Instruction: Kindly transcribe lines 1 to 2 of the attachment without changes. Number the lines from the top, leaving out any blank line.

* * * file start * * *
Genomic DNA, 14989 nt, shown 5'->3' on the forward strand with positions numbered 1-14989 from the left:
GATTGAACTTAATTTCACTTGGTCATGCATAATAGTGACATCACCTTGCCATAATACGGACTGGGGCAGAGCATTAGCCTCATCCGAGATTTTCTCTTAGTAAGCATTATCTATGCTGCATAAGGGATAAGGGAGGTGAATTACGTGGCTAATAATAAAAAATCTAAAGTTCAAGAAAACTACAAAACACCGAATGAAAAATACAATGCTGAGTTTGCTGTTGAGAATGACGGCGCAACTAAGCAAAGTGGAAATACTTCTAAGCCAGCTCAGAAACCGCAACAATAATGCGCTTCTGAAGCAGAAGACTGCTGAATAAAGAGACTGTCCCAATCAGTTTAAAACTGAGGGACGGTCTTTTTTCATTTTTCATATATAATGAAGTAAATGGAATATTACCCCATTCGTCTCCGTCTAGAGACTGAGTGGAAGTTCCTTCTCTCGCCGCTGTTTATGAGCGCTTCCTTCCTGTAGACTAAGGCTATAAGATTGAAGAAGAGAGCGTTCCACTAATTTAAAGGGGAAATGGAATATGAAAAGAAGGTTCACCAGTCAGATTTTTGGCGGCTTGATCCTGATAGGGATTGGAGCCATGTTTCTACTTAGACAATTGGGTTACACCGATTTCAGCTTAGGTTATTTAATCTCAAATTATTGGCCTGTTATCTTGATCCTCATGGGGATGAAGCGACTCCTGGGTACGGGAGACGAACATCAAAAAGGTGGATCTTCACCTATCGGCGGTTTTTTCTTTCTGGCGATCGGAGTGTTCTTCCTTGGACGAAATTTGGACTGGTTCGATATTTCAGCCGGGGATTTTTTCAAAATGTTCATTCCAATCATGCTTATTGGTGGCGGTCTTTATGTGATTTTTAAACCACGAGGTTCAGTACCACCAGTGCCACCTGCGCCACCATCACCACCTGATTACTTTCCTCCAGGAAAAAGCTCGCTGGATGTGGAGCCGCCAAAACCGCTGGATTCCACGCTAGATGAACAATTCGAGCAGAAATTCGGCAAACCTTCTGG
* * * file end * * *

Genomic DNA, 14989 nt, shown 5'->3' on the forward strand with positions numbered 1-14989 from the left:
GATTGAACTTAATTTCACTTGGTCATGCATAATAGTGACATCACCTTGCCATAATACGGACTGGGGCAGAGCATTAGCCTCATCCGAGATTTTCTCTTAGTAAGCATTATCTATGCTGCATAAGGGATAAGGGAGGTGAATTACGTGGCTAATAATAAAAAATCTAAAGTTCAAGAAAACTACAAAACACCGAATGAAAAATACAATGCTGAGTTTGCTGTTGAGAATGACGGCGCAACTAAGCAAAGTGGAAATACTTCTAAGCCAGCTCAGAAACCGCAACAATAATGCGCTTCTGAAGCAGAAGACTGCTGAATAAAGAGACTGTCCCAATCAGTTTAAAACTGAGGGACGGTCTTTTTTCATTTTTCATATATAATGAAGTAAATGGAATATTACCCCATTCGTCTCCGTCTAGAGACTGAGTGGAAGTTCCTTCTCTCGCCGCTGTTTATGAGCGCTTCCTTCCTGTAGACTAAGGCTATAAGATTGAAGAAGAGAGCGTTCCACTAATTTAAAGGGGAAATGGAATATGAAAAGAAGGTTCACCAGTCAGATTTTTGGCGGCTTGATCCTGATAGGGATTGGAGCCATGTTTCTACTTAGACAATTGGGTTACACCGATTTCAGCTTAGGTTATTTAATCTCAAATTATTGGCCTGTTATCTTGATCCTCATGGGGATGAAGCGACTCCTGGGTACGGGAGACGAACATCAAAAAGGTGGATCTTCACCTATCGGCGGTTTTTTCTTTCTGGCGATCGGAGTGTTCTTCCTTGGACGAAATTTGGACTGGTTCGATATTTCAGCCGGGGATTTTTTCAAAATGTTCATTCCAATCATGCTTATTGGTGGCGGTCTTTATGTGATTTTTAAACCACGAGGTTCAGTACCACCAGTGCCACCTGCGCCACCATCACCACCTGATTACTTTCCTCCAGGAAAAAGCTCGCTGGATGTGGAGCCGCCAAAACCGCTGGATTCCACGCTAGATGAACAATTCGAGCAGAAATTCGGCAAACCTTCTGG